Improving Interactions between Youth and Police in Philadelphia


Stoneleigh Fellow: Rhonda McKitten, 2016-2019


Rhonda McKitten, Esq., is working with the Philadelphia Police Department (PPD) to expand officer training designed to reduce the escalation of conflicts between youth and police.  In addition, she is advising City stakeholders on incorporating adolescent development research into ongoing juvenile and criminal justice reforms. 

The Need

Developmental differences in young adults make them more likely to be impulsive, susceptible to negative peer influences, and less able to weigh the long-term consequences of their actions – all of which can lead to escalated interactions with law enforcement.  Therefore, it is critical that officers are trained to both understand and respond appropriately to young people’s behavior.  By changing the ways officers and youth interact, there is tremendous potential to reduce unnecessary arrests and establish trusting relationships that can lead to improved community safety.

Fellowship Description

Rhonda will be situated in the PPD’s Central Office.  In recent years, the PPD has been praised nationally for its proactive efforts to improve community-police relations.  The PPD recognizes the importance of interacting with youth and welcomes the opportunity to develop an enhanced curriculum. 

To assist the Department in this, Rhonda is carrying out the following activities:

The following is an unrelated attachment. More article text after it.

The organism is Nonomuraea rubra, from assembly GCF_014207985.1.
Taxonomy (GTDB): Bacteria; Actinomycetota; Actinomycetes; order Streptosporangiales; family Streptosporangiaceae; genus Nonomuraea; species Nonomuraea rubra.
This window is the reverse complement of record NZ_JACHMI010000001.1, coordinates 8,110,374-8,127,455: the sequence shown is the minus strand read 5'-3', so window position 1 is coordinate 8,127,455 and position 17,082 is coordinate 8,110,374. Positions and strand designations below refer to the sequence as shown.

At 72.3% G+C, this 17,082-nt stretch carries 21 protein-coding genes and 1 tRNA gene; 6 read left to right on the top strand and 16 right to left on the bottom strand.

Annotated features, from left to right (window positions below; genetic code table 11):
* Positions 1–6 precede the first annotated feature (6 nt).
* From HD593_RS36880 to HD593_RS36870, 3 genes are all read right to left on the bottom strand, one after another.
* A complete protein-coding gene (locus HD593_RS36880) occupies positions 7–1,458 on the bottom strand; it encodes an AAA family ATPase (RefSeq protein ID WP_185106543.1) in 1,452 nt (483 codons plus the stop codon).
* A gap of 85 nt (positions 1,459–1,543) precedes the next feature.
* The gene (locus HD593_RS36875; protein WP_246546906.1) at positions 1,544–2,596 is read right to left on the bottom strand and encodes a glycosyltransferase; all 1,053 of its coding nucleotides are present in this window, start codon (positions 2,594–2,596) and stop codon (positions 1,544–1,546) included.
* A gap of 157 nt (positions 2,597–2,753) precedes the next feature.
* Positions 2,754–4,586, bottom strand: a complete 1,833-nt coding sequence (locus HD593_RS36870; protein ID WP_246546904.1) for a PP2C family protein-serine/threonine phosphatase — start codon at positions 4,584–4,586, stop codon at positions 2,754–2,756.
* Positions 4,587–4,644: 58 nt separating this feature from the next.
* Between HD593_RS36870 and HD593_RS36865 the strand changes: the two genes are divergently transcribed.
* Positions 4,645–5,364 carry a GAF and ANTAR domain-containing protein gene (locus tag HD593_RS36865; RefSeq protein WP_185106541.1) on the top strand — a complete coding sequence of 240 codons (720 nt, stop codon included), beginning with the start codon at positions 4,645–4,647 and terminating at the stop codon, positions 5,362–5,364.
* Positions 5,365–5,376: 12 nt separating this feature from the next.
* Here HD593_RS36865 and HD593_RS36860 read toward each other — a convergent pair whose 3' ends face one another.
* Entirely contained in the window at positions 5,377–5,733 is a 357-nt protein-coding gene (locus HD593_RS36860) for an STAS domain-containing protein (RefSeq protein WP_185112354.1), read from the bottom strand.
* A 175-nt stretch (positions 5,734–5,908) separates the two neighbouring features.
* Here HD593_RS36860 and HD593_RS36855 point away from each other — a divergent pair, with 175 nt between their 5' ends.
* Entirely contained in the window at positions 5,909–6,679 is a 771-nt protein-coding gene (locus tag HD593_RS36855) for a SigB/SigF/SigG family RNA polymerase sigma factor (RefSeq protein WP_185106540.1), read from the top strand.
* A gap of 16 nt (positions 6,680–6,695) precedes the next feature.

Research Best Practices and Develop Trainings

  • Audit PPD’s existing policies and trainings, and provide insight related to national best practices. 
  • Revise and develop new training curricula focused on adolescent development, trauma-informed policing, gender-responsive policing, and reducing implicit bias.
  • Design a plan to first pilot and then roll out the new trainings across police districts.
  • Promote research-based approaches to policing youth through participating in community and justice stakeholder meetings.

Implementation of Trainings, Policy Changes, and Sustainability Planning

  • Deliver trainings in coordination with Police Academy staff; ensure they are integrated into ongoing professional development requirements for officers.   
  • Institutionalize the trainings, including the development of a train-the-trainers component and a series of manuals that can be used by these staff trainers after the Fellowship’s end. 
  • Disseminate the curricula to stakeholders at the state and national level to encourage replication.
  • Serve as a liaison for the PPD across related reform initiatives, and advise the PPD to ensure its overall policies and procedures are informed by adolescent development research.